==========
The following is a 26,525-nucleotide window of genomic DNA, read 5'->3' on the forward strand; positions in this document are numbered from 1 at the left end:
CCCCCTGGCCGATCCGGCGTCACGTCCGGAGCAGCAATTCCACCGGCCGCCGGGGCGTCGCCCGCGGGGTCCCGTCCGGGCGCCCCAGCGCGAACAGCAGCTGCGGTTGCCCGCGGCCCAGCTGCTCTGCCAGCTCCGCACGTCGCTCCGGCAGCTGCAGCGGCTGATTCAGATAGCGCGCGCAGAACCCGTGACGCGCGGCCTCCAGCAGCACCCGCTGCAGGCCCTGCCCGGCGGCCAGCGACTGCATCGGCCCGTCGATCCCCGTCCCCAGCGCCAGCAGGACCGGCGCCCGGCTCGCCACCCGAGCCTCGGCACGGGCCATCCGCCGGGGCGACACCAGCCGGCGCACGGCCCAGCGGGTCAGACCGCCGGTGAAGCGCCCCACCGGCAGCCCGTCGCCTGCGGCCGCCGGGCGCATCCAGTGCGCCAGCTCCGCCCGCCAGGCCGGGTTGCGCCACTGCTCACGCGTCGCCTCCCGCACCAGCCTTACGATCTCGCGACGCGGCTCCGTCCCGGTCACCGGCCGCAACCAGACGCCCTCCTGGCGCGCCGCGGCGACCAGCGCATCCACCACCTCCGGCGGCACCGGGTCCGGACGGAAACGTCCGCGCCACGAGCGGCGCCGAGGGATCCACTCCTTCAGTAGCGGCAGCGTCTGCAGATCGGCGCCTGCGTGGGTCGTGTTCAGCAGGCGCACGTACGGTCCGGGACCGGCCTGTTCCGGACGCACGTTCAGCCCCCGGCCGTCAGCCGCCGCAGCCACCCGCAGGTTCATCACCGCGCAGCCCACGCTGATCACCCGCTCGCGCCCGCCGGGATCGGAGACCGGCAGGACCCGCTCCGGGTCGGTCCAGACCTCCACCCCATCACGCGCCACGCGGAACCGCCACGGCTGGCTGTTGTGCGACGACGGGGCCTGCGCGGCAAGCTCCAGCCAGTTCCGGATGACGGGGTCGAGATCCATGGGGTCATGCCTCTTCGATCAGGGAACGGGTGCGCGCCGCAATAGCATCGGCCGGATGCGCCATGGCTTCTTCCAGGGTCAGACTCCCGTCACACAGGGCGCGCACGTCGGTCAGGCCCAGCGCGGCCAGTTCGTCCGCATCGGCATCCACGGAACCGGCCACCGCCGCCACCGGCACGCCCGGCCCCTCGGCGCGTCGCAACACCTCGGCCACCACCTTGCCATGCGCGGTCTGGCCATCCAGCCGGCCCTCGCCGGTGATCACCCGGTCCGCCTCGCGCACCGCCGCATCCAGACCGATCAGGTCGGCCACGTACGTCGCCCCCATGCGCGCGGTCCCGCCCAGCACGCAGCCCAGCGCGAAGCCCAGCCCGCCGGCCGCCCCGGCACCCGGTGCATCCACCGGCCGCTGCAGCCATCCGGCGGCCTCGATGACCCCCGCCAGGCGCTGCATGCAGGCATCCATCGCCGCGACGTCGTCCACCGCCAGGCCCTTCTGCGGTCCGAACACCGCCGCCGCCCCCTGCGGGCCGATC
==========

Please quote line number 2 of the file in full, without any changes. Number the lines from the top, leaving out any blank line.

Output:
CCCCCTGGCCGATCCGGCGTCACGTCCGGAGCAGCAATTCCACCGGCCGCCGGGGCGTCGCCCGCGGGGTCCCGTCCGGGCGCCCCAGCGCGAACAGCAGCTGCGGTTGCCCGCGGCCCAGCTGCTCTGCCAGCTCCGCACGTCGCTCCGGCAGCTGCAGCGGCTGATTCAGATAGCGCGCGCAGAACCCGTGACGCGCGGCCTCCAGCAGCACCCGCTGCAGGCCCTGCCCGGCGGCCAGCGACTGCATCGGCCCGTCGATCCCCGTCCCCAGCGCCAGCAGGACCGGCGCCCGGCTCGCCACCCGAGCCTCGGCACGGGCCATCCGCCGGGGCGACACCAGCCGGCGCACGGCCCAGCGGGTCAGACCGCCGGTGAAGCGCCCCACCGGCAGCCCGTCGCCTGCGGCCGCCGGGCGCATCCAGTGCGCCAGCTCCGCCCGCCAGGCCGGGTTGCGCCACTGCTCACGCGTCGCCTCCCGCACCAGCCTTACGATCTCGCGACGCGGCTCCGTCCCGGTCACCGGCCGCAACCAGACGCCCTCCTGGCGCGCCGCGGCGACCAGCGCATCCACCACCTCCGGCGGCACCGGGTCCGGACGGAAACGTCCGCGCCACGAGCGGCGCCGAGGGATCCACTCCTTCAGTAGCGGCAGCGTCTGCAGATCGGCGCCTGCGTGGGTCGTGTTCAGCAGGCGCACGTACGGTCCGGGACCGGCCTGTTCCGGACGCACGTTCAGCCCCCGGCCGTCAGCCGCCGCAGCCACCCGCAGGTTCATCACCGCGCAGCCCACGCTGATCACCCGCTCGCGCCCGCCGGGATCGGAGACCGGCAGGACCCGCTCCGGGTCGGTCCAGACCTCCACCCCATCACGCGCCACGCGGAACCGCCACGGCTGGCTGTTGTGCGACGACGGGGCCTGCGCGGCAAGCTCCAGCCAGTTCCGGATGACGGGGTCGAGATCCATGGGGTCATGCCTCTTCGATCAGGGAACGGGTGCGCGCCGCAATAGCATCGGCCGGATGCGCCATGGCTTCTTCCAGGGTCAGACTCCCGTCACACAGGGCGCGCACGTCGGTCAGGCCCAGCGCGGCCAGTTCGTCCGCATCGGCATCCACGGAACCGGCCACCGCCGCCACCGGCACGCCCGGCCCCTCGGCGCGTCGCAACACCTCGGCCACCACCTTGCCATGCGCGGTCTGGCCATCCAGCCGGCCCTCGCCGGTGATCACCCGGTCCGCCTCGCGCACCGCCGCATCCAGACCGATCAGGTCGGCCACGTACGTCGCCCCCATGCGCGCGGTCCCGCCCAGCACGCAGCCCAGCGCGAAGCCCAGCCCGCCGGCCGCCCCGGCACCCGGTGCATCCACCGGCCGCTGCAGCCATCCGGCGGCCTCGATGACCCCCGCCAGGCGCTGCATGCAGGCATCCATCGCCGCGACGTCGTCCACCGCCAGGCCCTTCTGCGGTCCGAACACCGCCGCCGCCCCCTGCGGGCCGATC